Casa Milà, also known as La Pedrera, meaning the 'The Quarry', is a building designed by the Catalan architect Antoni Gaudí. It is located at 92, Passeig de Gràcia in the Eixample district of Barcelona, Catalonia, Spain.
It was a controversial design at the time for the bold forms, undulating stone facade and wrought iron decoration of the balconies and windows, designed largely by Josep Maria Jujol, who also created some of the plaster ceilings.
Architecturally it is considered an innovative work for its steel structure and curtain walls, the façade is self-supporting. Other innovative elements were the construction of underground car parking and separate lifts and stairs for the owners and their servants. Gaudi also wanted the people who lived in the flats to all know each other. Therefore there were only lifts on every second floor so people had to communicate with one another on different floors.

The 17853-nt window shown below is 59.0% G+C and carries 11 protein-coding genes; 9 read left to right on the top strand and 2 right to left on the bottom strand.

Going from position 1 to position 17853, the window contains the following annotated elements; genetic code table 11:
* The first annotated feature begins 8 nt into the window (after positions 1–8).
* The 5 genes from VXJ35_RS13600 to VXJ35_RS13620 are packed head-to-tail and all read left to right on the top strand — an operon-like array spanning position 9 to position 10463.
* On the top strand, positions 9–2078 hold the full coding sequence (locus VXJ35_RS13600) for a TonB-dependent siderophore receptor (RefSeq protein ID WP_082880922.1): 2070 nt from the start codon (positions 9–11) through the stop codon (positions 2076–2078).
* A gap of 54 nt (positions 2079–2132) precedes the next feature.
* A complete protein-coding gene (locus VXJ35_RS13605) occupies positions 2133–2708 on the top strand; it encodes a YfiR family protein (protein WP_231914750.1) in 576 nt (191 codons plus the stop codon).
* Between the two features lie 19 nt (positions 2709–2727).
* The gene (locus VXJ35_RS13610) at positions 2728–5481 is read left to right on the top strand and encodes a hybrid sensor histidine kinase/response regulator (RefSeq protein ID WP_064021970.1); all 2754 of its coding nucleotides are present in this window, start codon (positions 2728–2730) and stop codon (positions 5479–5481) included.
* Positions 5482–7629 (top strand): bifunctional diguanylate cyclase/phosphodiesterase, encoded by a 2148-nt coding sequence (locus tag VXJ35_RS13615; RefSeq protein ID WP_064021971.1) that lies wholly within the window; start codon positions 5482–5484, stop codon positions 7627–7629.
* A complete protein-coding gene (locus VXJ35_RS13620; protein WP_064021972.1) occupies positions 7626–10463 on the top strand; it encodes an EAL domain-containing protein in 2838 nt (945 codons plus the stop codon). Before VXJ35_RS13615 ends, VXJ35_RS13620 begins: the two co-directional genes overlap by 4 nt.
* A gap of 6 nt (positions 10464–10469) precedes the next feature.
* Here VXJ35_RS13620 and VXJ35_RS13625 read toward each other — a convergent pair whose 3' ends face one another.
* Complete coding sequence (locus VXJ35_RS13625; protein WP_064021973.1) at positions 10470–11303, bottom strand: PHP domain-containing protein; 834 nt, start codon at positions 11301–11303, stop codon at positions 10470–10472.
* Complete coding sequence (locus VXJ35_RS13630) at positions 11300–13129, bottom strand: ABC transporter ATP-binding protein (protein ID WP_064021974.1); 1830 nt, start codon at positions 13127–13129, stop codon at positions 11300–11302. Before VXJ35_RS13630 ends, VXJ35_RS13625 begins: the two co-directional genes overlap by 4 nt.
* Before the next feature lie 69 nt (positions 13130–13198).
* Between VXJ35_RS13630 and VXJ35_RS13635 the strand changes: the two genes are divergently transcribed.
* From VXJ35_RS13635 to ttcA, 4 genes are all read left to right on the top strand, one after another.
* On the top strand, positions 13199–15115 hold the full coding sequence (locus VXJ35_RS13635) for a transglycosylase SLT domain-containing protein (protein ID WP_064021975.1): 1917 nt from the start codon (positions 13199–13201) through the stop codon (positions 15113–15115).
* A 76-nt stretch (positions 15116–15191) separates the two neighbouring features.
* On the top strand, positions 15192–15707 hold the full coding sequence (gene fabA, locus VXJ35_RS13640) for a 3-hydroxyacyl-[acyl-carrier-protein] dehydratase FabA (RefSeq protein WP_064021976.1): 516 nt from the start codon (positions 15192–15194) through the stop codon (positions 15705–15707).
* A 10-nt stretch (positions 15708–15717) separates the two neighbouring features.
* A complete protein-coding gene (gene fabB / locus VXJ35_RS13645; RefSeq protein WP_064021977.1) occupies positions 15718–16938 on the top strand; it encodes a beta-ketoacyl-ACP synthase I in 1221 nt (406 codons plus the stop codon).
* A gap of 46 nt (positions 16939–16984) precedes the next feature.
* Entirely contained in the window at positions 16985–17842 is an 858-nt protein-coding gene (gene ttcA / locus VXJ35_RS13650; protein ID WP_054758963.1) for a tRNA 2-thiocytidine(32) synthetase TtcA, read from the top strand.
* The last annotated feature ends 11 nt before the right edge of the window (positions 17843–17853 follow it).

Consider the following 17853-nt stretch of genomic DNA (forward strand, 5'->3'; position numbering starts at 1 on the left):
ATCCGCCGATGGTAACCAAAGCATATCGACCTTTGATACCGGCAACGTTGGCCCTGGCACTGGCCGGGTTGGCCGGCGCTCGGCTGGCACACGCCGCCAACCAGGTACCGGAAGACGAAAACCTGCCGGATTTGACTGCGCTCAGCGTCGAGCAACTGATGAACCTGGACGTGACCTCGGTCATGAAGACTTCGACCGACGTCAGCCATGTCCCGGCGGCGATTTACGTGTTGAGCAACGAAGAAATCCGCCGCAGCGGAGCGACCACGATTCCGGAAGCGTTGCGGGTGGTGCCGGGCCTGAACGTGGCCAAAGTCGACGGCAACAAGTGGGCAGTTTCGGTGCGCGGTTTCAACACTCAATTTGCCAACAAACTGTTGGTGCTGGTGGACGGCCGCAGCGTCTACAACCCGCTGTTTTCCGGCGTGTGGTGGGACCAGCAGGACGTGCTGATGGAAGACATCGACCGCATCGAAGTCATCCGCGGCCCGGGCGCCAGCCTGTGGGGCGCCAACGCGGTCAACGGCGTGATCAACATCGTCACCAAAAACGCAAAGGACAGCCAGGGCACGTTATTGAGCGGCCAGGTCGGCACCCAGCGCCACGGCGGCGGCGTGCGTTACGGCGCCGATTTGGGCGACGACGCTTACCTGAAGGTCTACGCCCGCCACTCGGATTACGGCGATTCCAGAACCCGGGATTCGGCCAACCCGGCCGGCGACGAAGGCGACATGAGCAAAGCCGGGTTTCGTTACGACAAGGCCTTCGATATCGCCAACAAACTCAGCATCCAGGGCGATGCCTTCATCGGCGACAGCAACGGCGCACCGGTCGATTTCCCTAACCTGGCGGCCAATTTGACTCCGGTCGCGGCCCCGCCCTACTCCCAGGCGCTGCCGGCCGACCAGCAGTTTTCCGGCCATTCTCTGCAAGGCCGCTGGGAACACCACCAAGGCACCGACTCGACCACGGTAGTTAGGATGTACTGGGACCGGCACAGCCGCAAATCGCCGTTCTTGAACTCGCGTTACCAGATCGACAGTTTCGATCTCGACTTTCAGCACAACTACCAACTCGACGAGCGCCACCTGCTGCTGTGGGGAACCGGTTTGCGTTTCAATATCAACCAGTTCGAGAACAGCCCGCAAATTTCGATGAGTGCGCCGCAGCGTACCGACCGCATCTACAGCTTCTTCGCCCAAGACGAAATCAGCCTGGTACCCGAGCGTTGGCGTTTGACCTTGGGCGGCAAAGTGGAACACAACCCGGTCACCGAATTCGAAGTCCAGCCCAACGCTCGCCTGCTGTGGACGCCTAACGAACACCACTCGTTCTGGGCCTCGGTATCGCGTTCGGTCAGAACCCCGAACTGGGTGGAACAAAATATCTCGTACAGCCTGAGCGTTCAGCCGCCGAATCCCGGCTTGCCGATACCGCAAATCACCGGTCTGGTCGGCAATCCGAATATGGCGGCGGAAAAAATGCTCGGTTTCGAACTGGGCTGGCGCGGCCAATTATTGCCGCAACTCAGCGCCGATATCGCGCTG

In 1984, it was declared World Heritage by UNESCO. The building is made open to the public by the CatalunyaCaixa Foundation, which manages the various exhibitions and activities and visits to the interior and roof.
In this last secular building which he constructed before devoting all his energies to the Sagrada Familia, Gaudi created a paradox: an artificial but natural building which was simultaneously a summary of all the forms that he has since become famous for. The roof has an imitation bench from Guell Park as well as an ever more impressive series of bizarre chimney stacks.